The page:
At a delicious chili cook-off this past Saturday, I engaged in a conversation with one of my dear colleagues’ two children, grades 6 and 8.
“Do you play Minecraft?” I ask the 6th grade daughter.
“Yeah. It’s so fun,” she sweetly replies.
“So, it’s like… a game that let’s you build things?” I probe, trying to truly understand this game that so many of our students engage in.
“Yeah. You can also play with other people – and build things together.”
I was intrigued. Once we moved the hang out venue from the chili cook-off to my house, I grabbed my iPad, downloaded the Lite version, and asked my friend’s daughter to show me how this game works.
Once she started to play, I was blown away. No, (not mind blown like I was at the EARCOS iPad conference) not because it was so amazing that I couldn’t wait to play it, but because it was a series of pixelated cubes that she kept calling “wool” of various colors.
“What’s this?” I ask.
“Oh, that’s sheep. In Creative mode, they’re just there, but in Survival mode, you can use their fur for warmth and stuff.”
Losing interest to the Goats that sound like humans Youtube clip, she left me to my own device (ha! Pun so intended). Losing interest in the lone game of pool, her 8th-grade brother came out of my game room and took over my iPad. Thank goodness – I could barely turn left in the game.
“Here, let me show you something really cool.” Oh, great, I thought to myself. How cool can these pixelated weird objects can be? But like rubber-necking an accident, I couldn’t help but stare at the swiftness of his fingers, the calculated laying of colored wool blocks, the strategic crumbling and rebuilding of… stuff… and when he finished, he said, “Look!”
“What the…” was my response.
He had built a massive building designed in the shape of a sheep, multi-leveled and… well, impressive. He had done it in 7 minutes while warding of zombies at night that tried to kill him, even pausing to laugh at the Trust Fall video clip from Youtube that I just had to share with the company. How’d he do that?
“Wait, how did you know to put the blocks at these strategic places? How did you know how to create this hollow space, or spaces, to make the shape of the eyes and mouth in a building?”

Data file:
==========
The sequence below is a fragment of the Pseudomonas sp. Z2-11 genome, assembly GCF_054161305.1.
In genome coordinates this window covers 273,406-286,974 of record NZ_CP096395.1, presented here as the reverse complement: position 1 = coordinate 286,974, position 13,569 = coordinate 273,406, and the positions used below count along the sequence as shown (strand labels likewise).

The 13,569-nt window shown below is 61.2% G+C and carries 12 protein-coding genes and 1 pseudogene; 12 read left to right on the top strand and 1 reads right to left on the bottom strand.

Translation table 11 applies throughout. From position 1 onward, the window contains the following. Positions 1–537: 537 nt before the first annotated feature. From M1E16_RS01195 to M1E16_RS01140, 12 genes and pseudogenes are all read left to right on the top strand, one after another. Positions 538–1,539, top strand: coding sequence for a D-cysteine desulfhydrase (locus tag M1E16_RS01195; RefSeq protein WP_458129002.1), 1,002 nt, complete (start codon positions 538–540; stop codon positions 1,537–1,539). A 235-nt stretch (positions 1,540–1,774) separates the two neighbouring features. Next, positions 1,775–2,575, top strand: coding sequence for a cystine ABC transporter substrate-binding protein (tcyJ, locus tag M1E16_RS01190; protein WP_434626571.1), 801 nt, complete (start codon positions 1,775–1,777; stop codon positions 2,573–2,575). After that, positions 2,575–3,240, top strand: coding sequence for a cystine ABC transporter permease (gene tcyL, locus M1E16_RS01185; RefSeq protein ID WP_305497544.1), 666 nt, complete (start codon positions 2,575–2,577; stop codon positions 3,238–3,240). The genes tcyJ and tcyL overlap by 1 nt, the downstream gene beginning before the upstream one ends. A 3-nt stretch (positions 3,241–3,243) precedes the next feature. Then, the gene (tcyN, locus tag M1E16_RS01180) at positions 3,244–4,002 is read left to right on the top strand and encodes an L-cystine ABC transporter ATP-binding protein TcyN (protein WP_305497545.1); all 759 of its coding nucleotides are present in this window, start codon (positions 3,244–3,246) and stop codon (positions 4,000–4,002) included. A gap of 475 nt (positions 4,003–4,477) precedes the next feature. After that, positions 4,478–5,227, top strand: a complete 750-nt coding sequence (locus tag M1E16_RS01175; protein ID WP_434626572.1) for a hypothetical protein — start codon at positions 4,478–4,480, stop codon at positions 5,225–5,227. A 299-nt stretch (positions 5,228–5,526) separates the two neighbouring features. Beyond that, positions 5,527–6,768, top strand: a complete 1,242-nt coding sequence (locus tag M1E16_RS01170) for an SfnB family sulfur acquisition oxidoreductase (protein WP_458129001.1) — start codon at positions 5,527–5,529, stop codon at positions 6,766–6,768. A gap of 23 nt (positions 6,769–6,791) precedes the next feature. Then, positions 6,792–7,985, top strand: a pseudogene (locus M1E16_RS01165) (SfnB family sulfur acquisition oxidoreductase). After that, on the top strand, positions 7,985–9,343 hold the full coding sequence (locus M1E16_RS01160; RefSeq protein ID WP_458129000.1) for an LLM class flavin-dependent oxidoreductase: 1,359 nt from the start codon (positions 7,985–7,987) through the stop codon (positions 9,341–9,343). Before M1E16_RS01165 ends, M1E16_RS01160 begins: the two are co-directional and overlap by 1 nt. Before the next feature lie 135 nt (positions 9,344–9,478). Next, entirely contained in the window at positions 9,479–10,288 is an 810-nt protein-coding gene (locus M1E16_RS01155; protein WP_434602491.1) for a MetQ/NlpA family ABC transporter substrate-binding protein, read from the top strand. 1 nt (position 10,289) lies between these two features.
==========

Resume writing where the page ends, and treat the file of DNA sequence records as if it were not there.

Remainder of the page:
“Uh… like… you can see it,” he shrugs as he answers.
“And why did you decide to put the fire torches here?” I ask in fascination.
“Oh, that’s to keep the zombies from spawning.” Again, a matter-of-fact reply.
Marc Prensky in “Shaping Tech for the Classroom” is right: “If we want to move the useful adoption of technology forward, it is crucial for educators to learn to listen, to observe, to ask, and to try all the new methods their students have already figured out, and do so regularly.”
Hearing these two kids, and hearing my high school kids (as I’ve found myself doing more intentionally ever since starting COETAIL), talk to me about technology has been not only intriguing but meaningful. To them, to me – there’s a lot out there to talk about. Who knew that pixelated, amateur-is-this-the-80s looking images could be put into building amazing things that you’d (okay, maybe just me?) never have imagined possible? Who knew that spatial reasoning, proportion, survival (albeit basic in my example) could be brought up so matter-of-factly in a conversation with an 11 and a 13-year-old?
I agree that our kids are digital citizens so it is important for us to put in “a big effort [that our kids] deserve no less” of (Prensky). I’m fortunate to be a in a school community that does value this notion and plan to take full advantage.
What kinds of tech-related conversations are you having with your students?
(I must add: By “our kids”, I do mean those who are of-the-like in international schools, the mid-to-high SES level family homes, parents with college degrees, etc., because I greatly wonder about what this shift is doing for our low SES students who do not have access to such means.)